Don’t Pick Up Hitchhikers

It’s always tragic when a young man makes a bad choice and pays for his foolishness with his life. Those of us who may have momentarily strayed from the “right” path before finding our bearings on the road to manhood should look at the sad tale of Jeff Mays, whisper a prayer of thanks and say, “but for the grace of God…”
Jeffrey Leon Mays was a straight-A student until he discovered pot. Marijuana, while not physically addictive like cocaine, nicotine or methamphetamine, can cause psychological dependence in some people; some pot smokers find a special bond with the drug that makes it hard to kick.
Jeff’s marijuana use caused problems at home, and in February 1983, the 17-year-old Praco, Alabama, teen decided to run away with his high school buddy, Bee Landrum. The two of them left Alabama in Bee’s 1973 Maverick with $8, some food and a buck knife Landrum took from home.
They headed west to look for work and along the way picked up hitchhikers to help pay for gas. One of their fellow travelers, John Sly, suggested that they spend one night in the Salvation Army dorm in Lafayette, Louisiana. In the dorms, Mays, Landrum and Sly hooked up with Robert “Frenchy” Drew and his friend, Frank.
The next day, February 21, 1983, Sly left the group to sell plasma and Mays and Landrum agreed to take Frank and Drew to Franklin, Louisiana, about 30 miles from Layfayette. When the crew got to Franklin, Frank visited his bank and then treated everyone to pizza and beer. He filled the car’s tank and gave Drew $65. Mays and Landrum agreed to take Drew to Houston and they headed west.
Passing back through Lafayette, they picked up John Sly once again and continued toward Texas. Mays was driving, and everyone else was drinking beer when they picked up a fifth hitchhiker, Ernest Puralewski. After the group smoked a joint, Puralewski announced that he was “on the run” and that he had served time in prison with Charles Manson.
While Drew and Puralewski got along OK, Mays was apparently unnerved by the new hitchhiker. At a stop for gas and more beer, Drew took the keys to the car and he and Puralewski went inside. Landrum said later he noticed that they were talking and pointing at the car. He suspected that they had hatched a plan to rob the others.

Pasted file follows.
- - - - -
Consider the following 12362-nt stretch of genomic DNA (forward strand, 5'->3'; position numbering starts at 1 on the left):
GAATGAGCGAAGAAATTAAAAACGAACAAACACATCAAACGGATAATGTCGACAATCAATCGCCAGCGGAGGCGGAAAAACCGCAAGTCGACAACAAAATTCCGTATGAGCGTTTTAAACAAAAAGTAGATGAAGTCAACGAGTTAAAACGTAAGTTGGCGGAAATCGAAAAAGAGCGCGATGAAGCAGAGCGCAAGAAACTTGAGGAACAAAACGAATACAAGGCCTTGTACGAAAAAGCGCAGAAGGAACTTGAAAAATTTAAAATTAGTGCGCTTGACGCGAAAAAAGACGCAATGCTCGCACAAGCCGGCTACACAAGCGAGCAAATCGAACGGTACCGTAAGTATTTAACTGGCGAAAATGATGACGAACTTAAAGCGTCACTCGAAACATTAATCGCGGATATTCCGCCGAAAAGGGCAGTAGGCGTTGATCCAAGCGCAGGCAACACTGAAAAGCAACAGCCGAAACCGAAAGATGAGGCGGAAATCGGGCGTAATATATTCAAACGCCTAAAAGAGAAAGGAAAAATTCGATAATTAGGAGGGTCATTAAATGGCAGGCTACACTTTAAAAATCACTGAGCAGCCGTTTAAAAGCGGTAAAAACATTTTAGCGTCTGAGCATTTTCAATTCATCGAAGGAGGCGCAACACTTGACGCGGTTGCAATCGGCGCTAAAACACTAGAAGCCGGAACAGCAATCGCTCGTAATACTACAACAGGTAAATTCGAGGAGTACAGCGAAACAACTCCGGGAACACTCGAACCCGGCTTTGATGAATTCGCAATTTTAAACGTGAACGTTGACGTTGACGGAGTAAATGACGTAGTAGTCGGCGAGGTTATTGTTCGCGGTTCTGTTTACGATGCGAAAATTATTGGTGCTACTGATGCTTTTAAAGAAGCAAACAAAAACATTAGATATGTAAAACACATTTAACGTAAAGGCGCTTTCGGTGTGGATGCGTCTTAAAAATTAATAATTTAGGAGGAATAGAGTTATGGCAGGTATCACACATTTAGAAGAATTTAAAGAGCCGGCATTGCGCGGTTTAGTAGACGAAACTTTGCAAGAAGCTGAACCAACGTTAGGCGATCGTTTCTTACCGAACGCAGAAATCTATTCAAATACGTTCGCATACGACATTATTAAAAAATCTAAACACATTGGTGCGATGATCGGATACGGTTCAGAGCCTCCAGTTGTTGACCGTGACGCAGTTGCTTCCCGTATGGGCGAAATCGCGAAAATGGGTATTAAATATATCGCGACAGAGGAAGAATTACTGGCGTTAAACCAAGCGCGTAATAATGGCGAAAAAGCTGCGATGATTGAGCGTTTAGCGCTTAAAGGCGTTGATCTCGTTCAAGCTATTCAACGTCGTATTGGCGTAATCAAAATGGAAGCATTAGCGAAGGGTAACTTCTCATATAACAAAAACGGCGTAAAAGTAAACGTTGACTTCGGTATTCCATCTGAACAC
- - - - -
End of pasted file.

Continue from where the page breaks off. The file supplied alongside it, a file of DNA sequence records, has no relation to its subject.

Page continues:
The group drove on for awhile when Mays announced that he was going to stop to make a phone call. After returning to the car, he told the riders that his father had suffered a heart attack and that he intended to go back to Alabama. In fact, Mays never called home, but used the stop as a ruse to get rid of Drew and Puralewski.
Drew sucker punched Mays in the face with a closed fist and accused him of lying to avoid going to Texas. Adopting what Sly later referred to as “a mean mood,” Drew “said a prayer” for Mays’s father and convinced the teen to resume the trip.
Things had clearly changed among the travelers.
Holding a knife on Landrum, Drew said, “I ought to cut your throat in a second.” He repeated this threat to Sly, saying “I am scooter trash and I’ll cut your throat this second.”
After they had driven on for a few minutes, Drew ordered Mays to pull over. Puralewski, who had earlier borrowed Landrum’s buck knife, grabbed Sly and ordered him from the car. After they got out, Puralewski threw Sly against the trunk and demanded his money. When Landrum tried to get out after them, Drew turned to him saying, “if you try anything you are dead.”
After robbing Sly, Puralewski gave him a shove and told Sly to “get your ass out of here.”
Puralewski and Drew ordered Mays into the back seat and told Landrum to drive. Drew and Mays got in the back and Landrum later testified that Drew was hitting and punching Mays in the face and throat until his blood “splattered on the door and seat.”
Landrum also testified that Drew repeatedly told Mays that he was going to die and “told Jeff that he was bleeding on his leather jacket.” Drew wiped blood on Landrum and licked Mays’s blood off his hands, while telling him that “nobody gets blood on me for nothing.”